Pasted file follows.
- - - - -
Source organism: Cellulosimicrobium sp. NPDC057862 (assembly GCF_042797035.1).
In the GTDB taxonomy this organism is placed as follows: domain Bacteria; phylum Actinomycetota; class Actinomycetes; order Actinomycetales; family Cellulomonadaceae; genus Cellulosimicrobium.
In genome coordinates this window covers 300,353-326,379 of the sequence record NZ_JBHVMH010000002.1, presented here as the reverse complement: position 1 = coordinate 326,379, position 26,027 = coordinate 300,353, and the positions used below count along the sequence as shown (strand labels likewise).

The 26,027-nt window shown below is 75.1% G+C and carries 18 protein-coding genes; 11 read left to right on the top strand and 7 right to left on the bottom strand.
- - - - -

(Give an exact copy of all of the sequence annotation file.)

Source organism: Cellulosimicrobium sp. NPDC057862 (assembly GCF_042797035.1).
In the GTDB taxonomy this organism is placed as follows: domain Bacteria; phylum Actinomycetota; class Actinomycetes; order Actinomycetales; family Cellulomonadaceae; genus Cellulosimicrobium.
In genome coordinates this window covers 300,353-326,379 of the sequence record NZ_JBHVMH010000002.1, presented here as the reverse complement: position 1 = coordinate 326,379, position 26,027 = coordinate 300,353, and the positions used below count along the sequence as shown (strand labels likewise).

The 26,027-nt window shown below is 75.1% G+C and carries 18 protein-coding genes; 11 read left to right on the top strand and 7 right to left on the bottom strand.